05 Jan
Opinion , Technology

Monero's Dominance Further Justified

Gavin Knight

Monero has an aggressive six month hard fork cycle which pushes innovation consistently.

Monero’s hard fork scheduled in the coming days, which you can check the status of here: http://moneroblocks.info/ packs a punch. Bitcoin seems fine as the pseudonymous cryptocurrency at the moment, and development innovation has been difficult with battling social media wars, and slow adoption of Seg-Wit. While privacy enhancements will likely be added, it will take time and the talented Monero development team is seizing the opportunity pushing updates across the board, not just privacy enhancements. The community is smaller, the network is smaller, and this allows a scheduled hard fork every six months, meaning big change can happen at an expected rate.

If you thought Monero only innovated on privacy you’re wrong, the team is advancing all components.

The GUI wallet was one of the first greatly desired components and an early version is available. Many privacy coins have become over complex, and relied solely on the innovation of complex algorithms for privacy. With a crowded space now in privacy it takes a more diverse outlook. In the upcoming release tagged Wolfram Warptangent, Monero includes compact blocks, dynamic fees, enhancements to complete GUI wallet functionality, a Ring-CT overhaul among others. The more complete implementation of Ring Signatures adds a more mathematically robust solution offering stronger privacy unfettered by current attack mechanisms. On top of that Monero already has a flexible blocksize in the case of needed scaling, plans for boarder chains, or custom created sidechains by the monero team, and additional support for privacy protocols like i2p.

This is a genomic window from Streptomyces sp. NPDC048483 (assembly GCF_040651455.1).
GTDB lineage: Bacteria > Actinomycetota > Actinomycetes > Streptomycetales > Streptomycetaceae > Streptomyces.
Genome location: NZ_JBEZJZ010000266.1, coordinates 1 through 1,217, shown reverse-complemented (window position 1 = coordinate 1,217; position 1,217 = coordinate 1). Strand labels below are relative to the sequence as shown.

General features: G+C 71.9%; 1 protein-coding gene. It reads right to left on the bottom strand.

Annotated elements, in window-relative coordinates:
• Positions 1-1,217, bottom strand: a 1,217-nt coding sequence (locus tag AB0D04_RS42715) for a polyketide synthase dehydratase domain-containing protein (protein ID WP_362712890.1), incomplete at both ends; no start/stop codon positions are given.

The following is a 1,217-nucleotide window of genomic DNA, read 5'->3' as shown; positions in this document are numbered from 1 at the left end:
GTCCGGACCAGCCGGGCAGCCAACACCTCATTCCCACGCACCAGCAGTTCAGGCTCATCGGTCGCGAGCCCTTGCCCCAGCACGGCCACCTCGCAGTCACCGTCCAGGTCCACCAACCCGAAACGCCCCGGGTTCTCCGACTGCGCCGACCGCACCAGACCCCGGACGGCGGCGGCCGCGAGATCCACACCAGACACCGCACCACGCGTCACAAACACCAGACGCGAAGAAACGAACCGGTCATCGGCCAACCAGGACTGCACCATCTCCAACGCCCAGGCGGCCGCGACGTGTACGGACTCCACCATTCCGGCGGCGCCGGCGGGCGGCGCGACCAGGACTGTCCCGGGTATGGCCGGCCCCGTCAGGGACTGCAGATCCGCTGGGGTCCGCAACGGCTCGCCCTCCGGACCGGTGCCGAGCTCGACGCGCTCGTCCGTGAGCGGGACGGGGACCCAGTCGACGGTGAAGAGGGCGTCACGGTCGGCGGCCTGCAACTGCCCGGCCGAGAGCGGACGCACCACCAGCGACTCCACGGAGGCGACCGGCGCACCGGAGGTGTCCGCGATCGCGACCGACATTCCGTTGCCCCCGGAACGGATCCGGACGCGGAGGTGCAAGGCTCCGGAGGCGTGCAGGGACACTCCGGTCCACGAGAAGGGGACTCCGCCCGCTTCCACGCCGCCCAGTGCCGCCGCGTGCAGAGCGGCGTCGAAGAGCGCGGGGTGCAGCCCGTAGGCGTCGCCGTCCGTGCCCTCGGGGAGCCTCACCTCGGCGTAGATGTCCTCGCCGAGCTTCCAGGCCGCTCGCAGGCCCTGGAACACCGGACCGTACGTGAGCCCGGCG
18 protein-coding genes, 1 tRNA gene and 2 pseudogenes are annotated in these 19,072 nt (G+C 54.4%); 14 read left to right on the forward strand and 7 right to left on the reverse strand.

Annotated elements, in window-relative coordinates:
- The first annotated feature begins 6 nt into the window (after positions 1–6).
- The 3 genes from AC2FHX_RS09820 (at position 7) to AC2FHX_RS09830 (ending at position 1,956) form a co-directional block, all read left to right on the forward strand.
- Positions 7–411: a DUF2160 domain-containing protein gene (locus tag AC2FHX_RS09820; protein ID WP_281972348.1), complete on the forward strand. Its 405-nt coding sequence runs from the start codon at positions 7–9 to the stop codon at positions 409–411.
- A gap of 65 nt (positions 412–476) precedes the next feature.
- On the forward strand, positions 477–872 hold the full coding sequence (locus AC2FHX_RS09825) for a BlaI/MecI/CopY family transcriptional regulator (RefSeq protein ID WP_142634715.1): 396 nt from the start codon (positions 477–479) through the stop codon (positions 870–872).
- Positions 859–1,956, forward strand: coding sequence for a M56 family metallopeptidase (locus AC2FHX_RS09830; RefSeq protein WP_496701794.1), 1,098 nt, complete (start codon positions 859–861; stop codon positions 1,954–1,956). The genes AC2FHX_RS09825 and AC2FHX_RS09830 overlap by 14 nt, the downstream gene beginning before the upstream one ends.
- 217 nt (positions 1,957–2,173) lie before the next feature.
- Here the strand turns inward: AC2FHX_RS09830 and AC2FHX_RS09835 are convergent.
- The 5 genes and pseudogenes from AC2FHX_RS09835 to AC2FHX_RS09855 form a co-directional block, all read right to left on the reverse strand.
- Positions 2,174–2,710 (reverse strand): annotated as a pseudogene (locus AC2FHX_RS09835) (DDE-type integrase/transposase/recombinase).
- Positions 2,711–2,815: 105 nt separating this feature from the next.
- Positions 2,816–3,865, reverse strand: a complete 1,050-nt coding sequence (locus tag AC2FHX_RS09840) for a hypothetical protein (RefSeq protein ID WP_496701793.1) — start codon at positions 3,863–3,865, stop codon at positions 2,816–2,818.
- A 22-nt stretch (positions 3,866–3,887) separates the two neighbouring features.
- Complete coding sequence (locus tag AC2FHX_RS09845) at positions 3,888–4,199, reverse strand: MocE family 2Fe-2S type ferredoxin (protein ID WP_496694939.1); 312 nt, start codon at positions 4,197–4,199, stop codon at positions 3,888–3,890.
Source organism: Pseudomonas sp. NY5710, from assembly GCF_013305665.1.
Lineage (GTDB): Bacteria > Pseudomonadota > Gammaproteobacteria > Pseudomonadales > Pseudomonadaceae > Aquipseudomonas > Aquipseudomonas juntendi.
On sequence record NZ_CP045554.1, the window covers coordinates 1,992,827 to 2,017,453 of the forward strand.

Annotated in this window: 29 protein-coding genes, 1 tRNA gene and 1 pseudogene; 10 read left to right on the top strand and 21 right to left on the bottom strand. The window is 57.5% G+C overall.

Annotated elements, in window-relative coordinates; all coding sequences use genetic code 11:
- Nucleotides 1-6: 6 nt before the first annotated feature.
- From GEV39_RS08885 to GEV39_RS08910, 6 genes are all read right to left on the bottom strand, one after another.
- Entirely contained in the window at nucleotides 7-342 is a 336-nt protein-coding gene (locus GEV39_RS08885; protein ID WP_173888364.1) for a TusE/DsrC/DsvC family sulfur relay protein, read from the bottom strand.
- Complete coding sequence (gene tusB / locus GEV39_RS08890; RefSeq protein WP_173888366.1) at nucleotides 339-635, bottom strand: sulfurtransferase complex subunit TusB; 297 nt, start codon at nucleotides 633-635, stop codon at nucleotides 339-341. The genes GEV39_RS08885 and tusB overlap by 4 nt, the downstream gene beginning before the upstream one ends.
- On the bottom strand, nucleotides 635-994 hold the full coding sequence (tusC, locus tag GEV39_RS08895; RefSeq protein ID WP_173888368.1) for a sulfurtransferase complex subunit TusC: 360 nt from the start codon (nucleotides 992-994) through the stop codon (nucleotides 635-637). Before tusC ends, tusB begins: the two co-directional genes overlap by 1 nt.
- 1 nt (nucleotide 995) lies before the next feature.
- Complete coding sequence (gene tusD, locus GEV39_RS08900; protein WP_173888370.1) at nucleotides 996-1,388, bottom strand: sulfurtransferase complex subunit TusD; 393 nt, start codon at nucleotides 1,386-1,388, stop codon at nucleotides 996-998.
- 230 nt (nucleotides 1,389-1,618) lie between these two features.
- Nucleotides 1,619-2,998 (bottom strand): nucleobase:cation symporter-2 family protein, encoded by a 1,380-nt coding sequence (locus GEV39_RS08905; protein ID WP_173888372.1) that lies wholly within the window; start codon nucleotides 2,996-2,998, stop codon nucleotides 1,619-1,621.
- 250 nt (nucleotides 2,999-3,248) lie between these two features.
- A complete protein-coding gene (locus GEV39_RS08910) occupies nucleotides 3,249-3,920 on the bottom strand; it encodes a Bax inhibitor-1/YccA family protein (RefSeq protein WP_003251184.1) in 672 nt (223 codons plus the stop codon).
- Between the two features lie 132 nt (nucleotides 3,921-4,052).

Zcash’s complexity makes it ideal for a quantum computing future but stalls development.

It’s true Monero doesn’t compete on the level of Zcash in terms of quantum computing resistance. However, the math is difficult to peer-review, and will likely stall it’s ability to create the usability desired by active users. In addition transactions take longer and are larger when sent. The market is another story, and it’s tough to say how that will play out for Zcash, but in terms of usability today with secure privacy Monero is there with this hard fork.

Bitcoin’s market speaks for itself, but pushing innovation is difficult because of the scale of the network.

It’s possible in the future, innovations in projects like Monero may even find their way into Bitcoin. Fungibility and privacy have been a long discussed addition to Bitcoin, with Gregory Maxwell penning proposed implementations for confidential transactions. Eventually we’ll achieve this in Bitcoin it appears and surely the Monero developers would be honored to contribute back, but not now. An aggressive hard fork cycle has worked well for Monero so far, but eventually if it grows significantly it too will see difficulty in launching hard forks. For now, it’s important to look at projects not as one dimensional, but as a whole. Monero is doing more than privacy, in fact it’s an inherited mechanism from the original project the team forked from.

There’s room for more than one competing coin in any market sector, but it’s the strength of the team that makes the strength of the project long-term, not the hype.